Variation in gonadotrophin-releasing hormone-1 gene expression in the preoptic area predicts transitions in seasonal reproductive state.
ABSTRACT In many seasonally reproducing animals, the experience of prolonged exposure to constant photoperiods results in the induction of a state of photorefractoriness, which is defined as a lack of responsiveness to a previously stimulatory photoperiod. The physiological and genetic processes that control photorefractoriness are not well understood; however, the hallmark of photorefractoriness is an endogenous change in the physiological response to a constant photoperiod. It is already known that preoptic area (POA) gnrh1 gene expression declines during the development of refractoriness to long-day stimulation in European starlings. We employed in situ hybridisation histochemistry to characterise changes in POA gnrh1 mRNA expression during the reinstatement of photosensitivity in female starlings. Photorefractory starlings moved to short days (8L:16D) increased optical density of gnrh1 expressing cells within 10 days. Exposure to 30 short days resulted in greater visible gnrh1 cell numbers, with no detectable change in measures of ovarian follicular volume and oviduct mass. We subsequently examined the extent of gnrh1 expression in response to photostimulation after incremental periods on short day lengths. A significant long-day-induced increase in both gnrh1 expression and ovarian and oviduct mass occurred only after at least 30 short days. These findings demonstrate that the recovery of photorefractoriness involves an increase in gnrh1 mRNA expression and expands upon our previous knowledge that the development of photosensitivity is associated with an increase in both the precursor proGnRH1-GAP and GnRH1 peptides in the POA. Importantly, the change in the brain sensitivity occurs well before such changes can be detected via variation in ovarian activity.
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ABSTRACT: Cardueline finches (canaries, goldfinches, and rosefinches, etc.) vary widely in the degree to which their natural reproductive schedules track seasonal changes in photoperiod. In this study, we tested for photo-induction of reproductive development and photorefractoriness in males of three cardueline finch species: pine siskins (Carduelis pinus), common redpolls (Carduelis flammea), and white-winged crossbills (Loxia leucoptera). Exposure to long days (20L:4D) in winter induced gonadal growth and elevation of circulating luteinizing hormone (LH) in all three species. After 4.5 months on constant long days, gonadal regression was complete in redpolls and siskins, but only partial in crossbills. Feather molt was most advanced in redpolls, slightly less advanced in siskins, and least advanced in crossbills. These results indicate that the reproductive systems of all three species were stimulated by long days, but that the crossbills, which are temporal opportunists, either did not become absolutely photorefractory, or developed refractoriness more slowly than did the other two species. Reproductive development of controls held for 4.5 months on constant short days (5L:19D) was negligible in redpolls and crossbills, but substantial in siskins, suggesting that of the three species, pine siskins may be the least dependent on long days for reproductive development. Changes in fat deposition and body mass also differed among species. Short day redpolls tended to be fatter and heavier than long day redpolls, and long day crossbills tended to be fatter and heavier than short day crossbills. Body mass and fat depot of siskins remained high irrespective of photoperiod. These results illustrate substantial variation among these close relatives, and are consistent with the idea that differences in apparent reproductive flexibility among cardueline taxa relate to interspecific differences in responsiveness to environmental cues, not simply to differences in the environments experienced. This kind of information is critical to an understanding of the mechanistic bases of natural variation in reproductive schedules, and of how different species may be affected by modifications to the environment.General and Comparative Endocrinology 06/2004; 137(1):99-108. · 3.27 Impact Factor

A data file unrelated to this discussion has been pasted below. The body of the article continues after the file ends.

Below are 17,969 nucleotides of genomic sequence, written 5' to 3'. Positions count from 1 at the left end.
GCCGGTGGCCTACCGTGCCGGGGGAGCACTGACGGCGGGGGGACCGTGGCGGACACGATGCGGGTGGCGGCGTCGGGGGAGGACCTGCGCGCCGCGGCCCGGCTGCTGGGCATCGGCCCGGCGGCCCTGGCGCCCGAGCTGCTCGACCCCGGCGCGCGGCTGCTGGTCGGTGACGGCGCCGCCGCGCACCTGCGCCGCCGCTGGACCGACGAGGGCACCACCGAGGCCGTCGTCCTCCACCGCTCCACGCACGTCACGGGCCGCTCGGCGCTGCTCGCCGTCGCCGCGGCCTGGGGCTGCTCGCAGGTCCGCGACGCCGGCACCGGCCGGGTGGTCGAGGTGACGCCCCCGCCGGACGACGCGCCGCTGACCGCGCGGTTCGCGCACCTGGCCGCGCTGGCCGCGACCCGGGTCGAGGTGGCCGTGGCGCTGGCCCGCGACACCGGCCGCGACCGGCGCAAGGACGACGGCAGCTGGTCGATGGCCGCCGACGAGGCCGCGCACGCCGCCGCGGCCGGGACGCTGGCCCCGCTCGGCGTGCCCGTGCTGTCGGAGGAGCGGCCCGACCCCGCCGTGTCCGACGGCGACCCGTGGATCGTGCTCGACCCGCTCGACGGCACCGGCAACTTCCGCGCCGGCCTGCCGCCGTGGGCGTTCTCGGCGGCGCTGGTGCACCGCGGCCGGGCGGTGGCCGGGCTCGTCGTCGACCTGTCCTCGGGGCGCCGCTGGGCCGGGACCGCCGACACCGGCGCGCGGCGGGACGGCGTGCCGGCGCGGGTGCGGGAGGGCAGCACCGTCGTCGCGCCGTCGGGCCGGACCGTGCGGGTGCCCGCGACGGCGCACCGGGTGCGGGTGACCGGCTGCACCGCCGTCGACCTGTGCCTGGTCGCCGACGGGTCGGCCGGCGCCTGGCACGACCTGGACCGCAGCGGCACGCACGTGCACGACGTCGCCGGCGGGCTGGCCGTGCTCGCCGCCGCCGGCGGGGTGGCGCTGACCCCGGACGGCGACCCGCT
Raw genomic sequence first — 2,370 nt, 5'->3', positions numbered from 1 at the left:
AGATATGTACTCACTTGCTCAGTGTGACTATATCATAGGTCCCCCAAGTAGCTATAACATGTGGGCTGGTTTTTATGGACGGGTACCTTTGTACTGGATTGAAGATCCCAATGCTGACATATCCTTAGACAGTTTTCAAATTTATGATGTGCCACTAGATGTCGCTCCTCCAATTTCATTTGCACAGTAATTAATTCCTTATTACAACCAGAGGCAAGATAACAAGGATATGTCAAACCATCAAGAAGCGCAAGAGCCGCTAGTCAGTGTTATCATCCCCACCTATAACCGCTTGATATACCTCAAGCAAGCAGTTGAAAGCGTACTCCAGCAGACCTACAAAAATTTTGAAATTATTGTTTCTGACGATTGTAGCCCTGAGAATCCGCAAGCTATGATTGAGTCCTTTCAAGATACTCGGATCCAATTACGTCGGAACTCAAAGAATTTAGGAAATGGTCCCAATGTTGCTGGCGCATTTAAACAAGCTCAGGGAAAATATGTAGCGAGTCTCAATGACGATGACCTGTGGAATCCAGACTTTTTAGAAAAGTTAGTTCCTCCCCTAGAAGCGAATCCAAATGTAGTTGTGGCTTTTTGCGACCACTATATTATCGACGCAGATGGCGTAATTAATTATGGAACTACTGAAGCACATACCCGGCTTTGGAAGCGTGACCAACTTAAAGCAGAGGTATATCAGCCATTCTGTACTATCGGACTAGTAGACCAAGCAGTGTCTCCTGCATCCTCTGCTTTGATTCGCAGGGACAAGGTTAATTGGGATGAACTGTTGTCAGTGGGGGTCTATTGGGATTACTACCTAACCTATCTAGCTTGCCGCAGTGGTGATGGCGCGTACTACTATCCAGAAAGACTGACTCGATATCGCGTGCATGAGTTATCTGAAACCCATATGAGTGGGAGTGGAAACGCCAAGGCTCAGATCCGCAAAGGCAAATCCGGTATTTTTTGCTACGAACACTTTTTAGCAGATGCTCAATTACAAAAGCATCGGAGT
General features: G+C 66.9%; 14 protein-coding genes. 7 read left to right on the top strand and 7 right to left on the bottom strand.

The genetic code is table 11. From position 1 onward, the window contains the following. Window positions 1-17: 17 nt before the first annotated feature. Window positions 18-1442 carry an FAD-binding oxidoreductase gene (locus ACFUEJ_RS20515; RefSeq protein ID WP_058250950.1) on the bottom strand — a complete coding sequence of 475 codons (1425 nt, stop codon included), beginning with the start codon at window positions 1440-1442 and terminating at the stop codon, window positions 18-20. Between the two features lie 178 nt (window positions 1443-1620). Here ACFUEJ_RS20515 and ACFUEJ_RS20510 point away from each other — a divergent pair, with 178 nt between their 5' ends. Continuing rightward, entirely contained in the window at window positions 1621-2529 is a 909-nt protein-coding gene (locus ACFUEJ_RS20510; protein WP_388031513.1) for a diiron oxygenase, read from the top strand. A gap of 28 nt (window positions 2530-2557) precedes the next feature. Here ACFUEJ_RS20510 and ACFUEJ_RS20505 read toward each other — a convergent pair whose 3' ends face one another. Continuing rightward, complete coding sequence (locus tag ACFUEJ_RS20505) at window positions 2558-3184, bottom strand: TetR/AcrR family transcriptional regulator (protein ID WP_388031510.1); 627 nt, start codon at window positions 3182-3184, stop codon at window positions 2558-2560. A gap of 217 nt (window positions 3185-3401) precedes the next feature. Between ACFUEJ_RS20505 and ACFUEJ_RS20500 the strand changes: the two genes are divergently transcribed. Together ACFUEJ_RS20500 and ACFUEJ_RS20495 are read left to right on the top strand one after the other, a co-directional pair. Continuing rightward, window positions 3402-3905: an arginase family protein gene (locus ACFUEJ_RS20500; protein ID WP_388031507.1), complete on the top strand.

Physiological Reviews 02/1988; 68(1):133-76. · 26.87 Impact Factor